It takes a lot to win customers. In many cases, the investment can be significant. Prospects must be found. Needs must be discovered. Confidence must be earned. Commitments must be delivered on. All these things, take time and money. So once successful in winning over new customers, it becomes imperative to keep them over the long term, in order to build a profitable relationship with them.
And it’s not just those directly involved with the sales or customer service efforts that have key roles to play in customer retention. It’s the coordinated actions of your firm as a whole, that determine what kind of overall customer experience gets delivered, and therefore how likely your customers are to stay and keep doing business with you.
Consider, for example, your accounting department. They’re not directly involved with either the sales effort or the actual delivery of your product or service, but their actions can definitely impact the customer experience. How? Any business needs to effectively manage receivables, and that task typically falls to accounting. Do they know, for example, when calling with respect to an unpaid invoice, if there have been any delivery issues with the account that might be impacting payment? Are they aware of any potential “minefields” with that customer, which must be dealt with carefully in order to retain and build a profitable relationship? If they aren’t, some negativity in the customer experience is almost inevitable. And that’s never good for business. In more cases than you know about, your customer experiences frustration at not ‘being known’ and is contemplating replacing your company as their product or service provider.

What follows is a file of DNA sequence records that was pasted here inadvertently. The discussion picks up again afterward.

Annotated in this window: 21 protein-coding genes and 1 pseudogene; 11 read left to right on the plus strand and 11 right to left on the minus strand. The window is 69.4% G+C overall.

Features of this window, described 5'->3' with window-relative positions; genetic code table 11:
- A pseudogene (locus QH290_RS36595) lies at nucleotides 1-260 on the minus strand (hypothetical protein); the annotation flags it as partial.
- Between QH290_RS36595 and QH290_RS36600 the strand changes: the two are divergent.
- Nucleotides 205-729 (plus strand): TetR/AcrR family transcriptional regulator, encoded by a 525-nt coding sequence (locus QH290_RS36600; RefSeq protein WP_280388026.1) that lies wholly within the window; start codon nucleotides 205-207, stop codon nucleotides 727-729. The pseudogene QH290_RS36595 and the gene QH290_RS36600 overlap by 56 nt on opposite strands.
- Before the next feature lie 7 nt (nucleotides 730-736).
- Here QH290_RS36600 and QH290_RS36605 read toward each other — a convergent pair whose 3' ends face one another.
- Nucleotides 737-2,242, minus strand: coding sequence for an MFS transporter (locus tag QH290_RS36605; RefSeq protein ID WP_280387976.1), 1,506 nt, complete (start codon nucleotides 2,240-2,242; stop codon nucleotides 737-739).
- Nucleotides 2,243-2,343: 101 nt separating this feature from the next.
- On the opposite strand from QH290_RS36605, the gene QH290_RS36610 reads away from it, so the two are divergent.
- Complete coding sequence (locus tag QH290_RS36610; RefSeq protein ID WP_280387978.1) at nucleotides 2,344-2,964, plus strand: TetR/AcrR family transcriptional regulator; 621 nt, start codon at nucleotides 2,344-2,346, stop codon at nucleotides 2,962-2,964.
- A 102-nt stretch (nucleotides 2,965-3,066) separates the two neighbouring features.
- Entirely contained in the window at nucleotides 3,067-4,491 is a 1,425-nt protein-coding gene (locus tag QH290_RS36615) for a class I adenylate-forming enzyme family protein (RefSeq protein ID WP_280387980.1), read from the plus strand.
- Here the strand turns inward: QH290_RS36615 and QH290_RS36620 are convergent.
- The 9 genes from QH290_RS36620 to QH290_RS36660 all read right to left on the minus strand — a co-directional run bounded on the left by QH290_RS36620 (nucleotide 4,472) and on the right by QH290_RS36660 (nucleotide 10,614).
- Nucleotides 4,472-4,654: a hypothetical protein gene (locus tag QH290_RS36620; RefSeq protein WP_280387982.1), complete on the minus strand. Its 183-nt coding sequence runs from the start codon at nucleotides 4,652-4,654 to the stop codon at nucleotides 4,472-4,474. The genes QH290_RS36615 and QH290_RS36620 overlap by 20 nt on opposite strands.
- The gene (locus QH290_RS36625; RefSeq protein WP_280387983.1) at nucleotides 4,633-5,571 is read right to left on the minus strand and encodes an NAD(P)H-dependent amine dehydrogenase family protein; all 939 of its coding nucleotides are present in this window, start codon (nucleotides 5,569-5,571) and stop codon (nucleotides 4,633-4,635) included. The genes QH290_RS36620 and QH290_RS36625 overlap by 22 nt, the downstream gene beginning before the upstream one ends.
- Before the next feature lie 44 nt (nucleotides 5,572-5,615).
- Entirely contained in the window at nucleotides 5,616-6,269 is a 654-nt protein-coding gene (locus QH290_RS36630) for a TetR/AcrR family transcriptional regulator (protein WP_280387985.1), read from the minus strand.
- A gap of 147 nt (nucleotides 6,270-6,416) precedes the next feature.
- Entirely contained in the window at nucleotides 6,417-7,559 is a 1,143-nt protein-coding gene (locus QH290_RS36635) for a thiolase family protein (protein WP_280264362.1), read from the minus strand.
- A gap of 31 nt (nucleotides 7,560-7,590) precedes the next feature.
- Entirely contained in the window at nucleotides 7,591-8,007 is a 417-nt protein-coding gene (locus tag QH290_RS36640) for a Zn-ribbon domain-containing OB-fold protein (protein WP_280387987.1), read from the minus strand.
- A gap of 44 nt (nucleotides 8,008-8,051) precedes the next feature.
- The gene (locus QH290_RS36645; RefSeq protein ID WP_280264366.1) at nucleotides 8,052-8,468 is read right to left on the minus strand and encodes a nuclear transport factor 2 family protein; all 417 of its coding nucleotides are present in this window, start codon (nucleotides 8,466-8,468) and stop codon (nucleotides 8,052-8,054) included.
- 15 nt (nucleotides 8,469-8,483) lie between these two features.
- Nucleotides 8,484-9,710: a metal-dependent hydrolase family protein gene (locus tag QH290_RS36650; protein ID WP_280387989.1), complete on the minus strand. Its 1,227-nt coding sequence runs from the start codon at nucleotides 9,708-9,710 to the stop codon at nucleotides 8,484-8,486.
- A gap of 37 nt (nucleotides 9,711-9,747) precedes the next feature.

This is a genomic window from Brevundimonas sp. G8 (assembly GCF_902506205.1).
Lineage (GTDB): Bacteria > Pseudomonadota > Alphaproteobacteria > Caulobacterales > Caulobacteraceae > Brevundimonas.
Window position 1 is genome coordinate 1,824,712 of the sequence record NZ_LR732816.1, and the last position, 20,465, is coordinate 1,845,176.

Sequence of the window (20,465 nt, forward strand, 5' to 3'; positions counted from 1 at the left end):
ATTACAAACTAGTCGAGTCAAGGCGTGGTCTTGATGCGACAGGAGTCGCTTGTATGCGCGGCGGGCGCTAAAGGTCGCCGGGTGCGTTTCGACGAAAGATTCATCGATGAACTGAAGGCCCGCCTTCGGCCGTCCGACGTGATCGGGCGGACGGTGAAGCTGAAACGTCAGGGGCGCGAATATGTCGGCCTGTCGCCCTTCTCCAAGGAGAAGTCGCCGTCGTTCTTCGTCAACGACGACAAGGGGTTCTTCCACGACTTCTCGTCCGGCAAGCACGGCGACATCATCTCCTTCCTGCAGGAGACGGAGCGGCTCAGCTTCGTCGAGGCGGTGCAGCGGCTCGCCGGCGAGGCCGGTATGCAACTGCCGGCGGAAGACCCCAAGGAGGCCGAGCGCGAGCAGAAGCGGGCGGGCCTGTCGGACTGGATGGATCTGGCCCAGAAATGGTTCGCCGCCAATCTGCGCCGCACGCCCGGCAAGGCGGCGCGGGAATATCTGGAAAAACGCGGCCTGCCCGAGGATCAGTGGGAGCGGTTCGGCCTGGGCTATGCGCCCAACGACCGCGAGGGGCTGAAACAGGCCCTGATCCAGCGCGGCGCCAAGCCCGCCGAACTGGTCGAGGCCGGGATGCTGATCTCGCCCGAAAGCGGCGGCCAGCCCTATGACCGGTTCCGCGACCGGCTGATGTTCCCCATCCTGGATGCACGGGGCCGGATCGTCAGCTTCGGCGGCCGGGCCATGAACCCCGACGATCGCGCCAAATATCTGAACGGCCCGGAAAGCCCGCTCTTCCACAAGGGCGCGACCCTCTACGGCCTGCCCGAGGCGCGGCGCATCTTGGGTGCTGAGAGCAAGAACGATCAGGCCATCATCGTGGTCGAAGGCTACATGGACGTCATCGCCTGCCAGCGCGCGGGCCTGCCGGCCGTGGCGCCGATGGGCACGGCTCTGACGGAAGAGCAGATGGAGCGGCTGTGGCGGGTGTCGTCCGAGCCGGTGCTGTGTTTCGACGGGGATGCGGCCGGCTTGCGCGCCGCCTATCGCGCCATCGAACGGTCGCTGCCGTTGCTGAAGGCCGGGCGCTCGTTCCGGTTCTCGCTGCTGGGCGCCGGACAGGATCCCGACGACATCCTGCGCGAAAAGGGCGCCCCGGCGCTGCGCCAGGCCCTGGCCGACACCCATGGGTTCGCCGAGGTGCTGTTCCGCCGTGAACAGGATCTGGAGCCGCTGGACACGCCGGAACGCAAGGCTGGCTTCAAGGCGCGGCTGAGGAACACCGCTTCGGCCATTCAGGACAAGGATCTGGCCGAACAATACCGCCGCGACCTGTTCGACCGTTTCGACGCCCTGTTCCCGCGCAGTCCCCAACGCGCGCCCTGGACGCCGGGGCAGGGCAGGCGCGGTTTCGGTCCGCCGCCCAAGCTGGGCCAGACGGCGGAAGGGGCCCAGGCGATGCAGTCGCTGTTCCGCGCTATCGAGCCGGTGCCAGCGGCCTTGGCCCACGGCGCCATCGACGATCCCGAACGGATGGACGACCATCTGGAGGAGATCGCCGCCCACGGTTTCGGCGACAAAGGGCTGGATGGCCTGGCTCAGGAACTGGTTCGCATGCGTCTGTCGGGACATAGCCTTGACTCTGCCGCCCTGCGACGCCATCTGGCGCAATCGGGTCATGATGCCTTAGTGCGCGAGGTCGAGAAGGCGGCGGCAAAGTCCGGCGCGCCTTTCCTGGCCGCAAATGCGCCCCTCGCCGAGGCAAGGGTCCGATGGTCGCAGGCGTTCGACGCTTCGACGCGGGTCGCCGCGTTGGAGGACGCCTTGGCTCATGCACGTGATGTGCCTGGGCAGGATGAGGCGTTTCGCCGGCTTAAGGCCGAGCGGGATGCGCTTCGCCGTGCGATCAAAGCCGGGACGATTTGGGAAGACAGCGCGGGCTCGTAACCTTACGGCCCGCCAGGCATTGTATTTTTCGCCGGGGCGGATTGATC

Information plays a key role in driving a great customer experience. Anyone who interacts with a customer, and who has a full picture of that customer’s relationship with your firm, is in a far better position to deliver a positive customer experience. Contacts happen in full context. The left hand knows what the right hand has done, and is doing. And should do next.
Customer Relationship Management (CRM) systems have become widely adopted by firms trying to differentiate themselves on the basis of service rather than price. Often, they not only greatly improve the customer experience, but also improve long-term margins as pricing decisions can take the whole customer relationship into account, and decrease customer servicing costs as the actions of various support personnel become better coordinated. In many cases, they hold the key to long term profitability.
Click here and listen to what Volvo, United Way, Perot Systems, Absolute Software, Euphonix, RightNow and Grosvenor say about the benefits of CRM.